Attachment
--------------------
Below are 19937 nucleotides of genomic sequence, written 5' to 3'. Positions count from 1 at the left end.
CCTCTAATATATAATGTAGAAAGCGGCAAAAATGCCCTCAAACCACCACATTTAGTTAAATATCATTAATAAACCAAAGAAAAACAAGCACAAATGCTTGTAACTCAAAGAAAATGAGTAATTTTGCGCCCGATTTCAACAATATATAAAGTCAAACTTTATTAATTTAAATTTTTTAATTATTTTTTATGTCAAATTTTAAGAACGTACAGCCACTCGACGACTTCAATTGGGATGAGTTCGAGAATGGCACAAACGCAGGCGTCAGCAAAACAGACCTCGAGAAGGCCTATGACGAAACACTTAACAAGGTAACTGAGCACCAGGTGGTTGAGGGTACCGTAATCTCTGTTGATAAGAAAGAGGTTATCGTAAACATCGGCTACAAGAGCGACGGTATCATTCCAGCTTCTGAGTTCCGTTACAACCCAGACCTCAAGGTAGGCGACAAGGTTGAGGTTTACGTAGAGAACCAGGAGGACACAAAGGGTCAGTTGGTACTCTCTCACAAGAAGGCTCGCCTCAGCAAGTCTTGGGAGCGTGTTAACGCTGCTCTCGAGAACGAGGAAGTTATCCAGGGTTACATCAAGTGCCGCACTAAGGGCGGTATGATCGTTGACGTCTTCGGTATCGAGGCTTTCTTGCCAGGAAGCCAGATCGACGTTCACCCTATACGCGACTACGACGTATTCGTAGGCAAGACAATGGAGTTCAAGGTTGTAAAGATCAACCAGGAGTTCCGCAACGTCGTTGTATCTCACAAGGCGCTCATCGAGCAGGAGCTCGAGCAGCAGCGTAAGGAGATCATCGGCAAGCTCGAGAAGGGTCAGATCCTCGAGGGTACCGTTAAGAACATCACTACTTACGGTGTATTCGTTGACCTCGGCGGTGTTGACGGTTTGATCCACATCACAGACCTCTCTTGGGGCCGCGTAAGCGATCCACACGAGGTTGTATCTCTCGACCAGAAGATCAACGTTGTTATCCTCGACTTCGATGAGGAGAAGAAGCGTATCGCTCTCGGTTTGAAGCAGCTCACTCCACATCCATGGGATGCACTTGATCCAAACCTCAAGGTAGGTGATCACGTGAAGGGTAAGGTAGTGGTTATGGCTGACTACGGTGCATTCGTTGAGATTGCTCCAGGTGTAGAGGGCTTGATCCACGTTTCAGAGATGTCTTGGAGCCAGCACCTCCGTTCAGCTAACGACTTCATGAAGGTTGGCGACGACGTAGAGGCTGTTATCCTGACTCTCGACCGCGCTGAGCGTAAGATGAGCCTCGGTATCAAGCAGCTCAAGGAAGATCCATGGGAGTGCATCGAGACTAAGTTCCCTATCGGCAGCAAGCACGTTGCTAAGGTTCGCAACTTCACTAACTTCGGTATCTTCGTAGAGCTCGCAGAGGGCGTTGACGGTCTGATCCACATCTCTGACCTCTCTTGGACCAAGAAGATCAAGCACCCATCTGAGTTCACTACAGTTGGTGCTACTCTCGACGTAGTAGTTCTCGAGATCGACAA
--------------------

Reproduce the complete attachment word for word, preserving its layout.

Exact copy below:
Below are 19937 nucleotides of genomic sequence, written 5' to 3'. Positions count from 1 at the left end.
CCTCTAATATATAATGTAGAAAGCGGCAAAAATGCCCTCAAACCACCACATTTAGTTAAATATCATTAATAAACCAAAGAAAAACAAGCACAAATGCTTGTAACTCAAAGAAAATGAGTAATTTTGCGCCCGATTTCAACAATATATAAAGTCAAACTTTATTAATTTAAATTTTTTAATTATTTTTTATGTCAAATTTTAAGAACGTACAGCCACTCGACGACTTCAATTGGGATGAGTTCGAGAATGGCACAAACGCAGGCGTCAGCAAAACAGACCTCGAGAAGGCCTATGACGAAACACTTAACAAGGTAACTGAGCACCAGGTGGTTGAGGGTACCGTAATCTCTGTTGATAAGAAAGAGGTTATCGTAAACATCGGCTACAAGAGCGACGGTATCATTCCAGCTTCTGAGTTCCGTTACAACCCAGACCTCAAGGTAGGCGACAAGGTTGAGGTTTACGTAGAGAACCAGGAGGACACAAAGGGTCAGTTGGTACTCTCTCACAAGAAGGCTCGCCTCAGCAAGTCTTGGGAGCGTGTTAACGCTGCTCTCGAGAACGAGGAAGTTATCCAGGGTTACATCAAGTGCCGCACTAAGGGCGGTATGATCGTTGACGTCTTCGGTATCGAGGCTTTCTTGCCAGGAAGCCAGATCGACGTTCACCCTATACGCGACTACGACGTATTCGTAGGCAAGACAATGGAGTTCAAGGTTGTAAAGATCAACCAGGAGTTCCGCAACGTCGTTGTATCTCACAAGGCGCTCATCGAGCAGGAGCTCGAGCAGCAGCGTAAGGAGATCATCGGCAAGCTCGAGAAGGGTCAGATCCTCGAGGGTACCGTTAAGAACATCACTACTTACGGTGTATTCGTTGACCTCGGCGGTGTTGACGGTTTGATCCACATCACAGACCTCTCTTGGGGCCGCGTAAGCGATCCACACGAGGTTGTATCTCTCGACCAGAAGATCAACGTTGTTATCCTCGACTTCGATGAGGAGAAGAAGCGTATCGCTCTCGGTTTGAAGCAGCTCACTCCACATCCATGGGATGCACTTGATCCAAACCTCAAGGTAGGTGATCACGTGAAGGGTAAGGTAGTGGTTATGGCTGACTACGGTGCATTCGTTGAGATTGCTCCAGGTGTAGAGGGCTTGATCCACGTTTCAGAGATGTCTTGGAGCCAGCACCTCCGTTCAGCTAACGACTTCATGAAGGTTGGCGACGACGTAGAGGCTGTTATCCTGACTCTCGACCGCGCTGAGCGTAAGATGAGCCTCGGTATCAAGCAGCTCAAGGAAGATCCATGGGAGTGCATCGAGACTAAGTTCCCTATCGGCAGCAAGCACGTTGCTAAGGTTCGCAACTTCACTAACTTCGGTATCTTCGTAGAGCTCGCAGAGGGCGTTGACGGTCTGATCCACATCTCTGACCTCTCTTGGACCAAGAAGATCAAGCACCCATCTGAGTTCACTACAGTTGGTGCTACTCTCGACGTAGTAGTTCTCGAGATCGACAA